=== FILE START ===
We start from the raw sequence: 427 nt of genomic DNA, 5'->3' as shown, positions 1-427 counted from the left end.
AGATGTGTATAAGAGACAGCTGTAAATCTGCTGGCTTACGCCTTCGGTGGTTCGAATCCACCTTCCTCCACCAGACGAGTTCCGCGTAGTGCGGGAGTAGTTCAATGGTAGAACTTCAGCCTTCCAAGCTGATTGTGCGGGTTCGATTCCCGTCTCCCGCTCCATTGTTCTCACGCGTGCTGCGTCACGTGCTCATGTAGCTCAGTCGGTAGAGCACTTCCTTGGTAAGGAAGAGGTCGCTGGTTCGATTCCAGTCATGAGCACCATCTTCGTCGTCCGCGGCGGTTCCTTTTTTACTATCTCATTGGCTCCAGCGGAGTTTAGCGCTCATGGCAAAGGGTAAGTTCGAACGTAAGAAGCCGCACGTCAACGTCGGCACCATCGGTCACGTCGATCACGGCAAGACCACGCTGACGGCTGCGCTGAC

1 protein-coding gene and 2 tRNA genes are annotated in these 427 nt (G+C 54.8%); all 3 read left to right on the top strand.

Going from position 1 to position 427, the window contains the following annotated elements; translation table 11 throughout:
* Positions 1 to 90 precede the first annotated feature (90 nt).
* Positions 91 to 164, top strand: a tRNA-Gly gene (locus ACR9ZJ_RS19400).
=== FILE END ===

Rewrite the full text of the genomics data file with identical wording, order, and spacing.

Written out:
We start from the raw sequence: 427 nt of genomic DNA, 5'->3' as shown, positions 1-427 counted from the left end.
AGATGTGTATAAGAGACAGCTGTAAATCTGCTGGCTTACGCCTTCGGTGGTTCGAATCCACCTTCCTCCACCAGACGAGTTCCGCGTAGTGCGGGAGTAGTTCAATGGTAGAACTTCAGCCTTCCAAGCTGATTGTGCGGGTTCGATTCCCGTCTCCCGCTCCATTGTTCTCACGCGTGCTGCGTCACGTGCTCATGTAGCTCAGTCGGTAGAGCACTTCCTTGGTAAGGAAGAGGTCGCTGGTTCGATTCCAGTCATGAGCACCATCTTCGTCGTCCGCGGCGGTTCCTTTTTTACTATCTCATTGGCTCCAGCGGAGTTTAGCGCTCATGGCAAAGGGTAAGTTCGAACGTAAGAAGCCGCACGTCAACGTCGGCACCATCGGTCACGTCGATCACGGCAAGACCACGCTGACGGCTGCGCTGAC

1 protein-coding gene and 2 tRNA genes are annotated in these 427 nt (G+C 54.8%); all 3 read left to right on the top strand.

Going from position 1 to position 427, the window contains the following annotated elements; translation table 11 throughout:
* Positions 1 to 90 precede the first annotated feature (90 nt).
* Positions 91 to 164, top strand: a tRNA-Gly gene (locus ACR9ZJ_RS19400).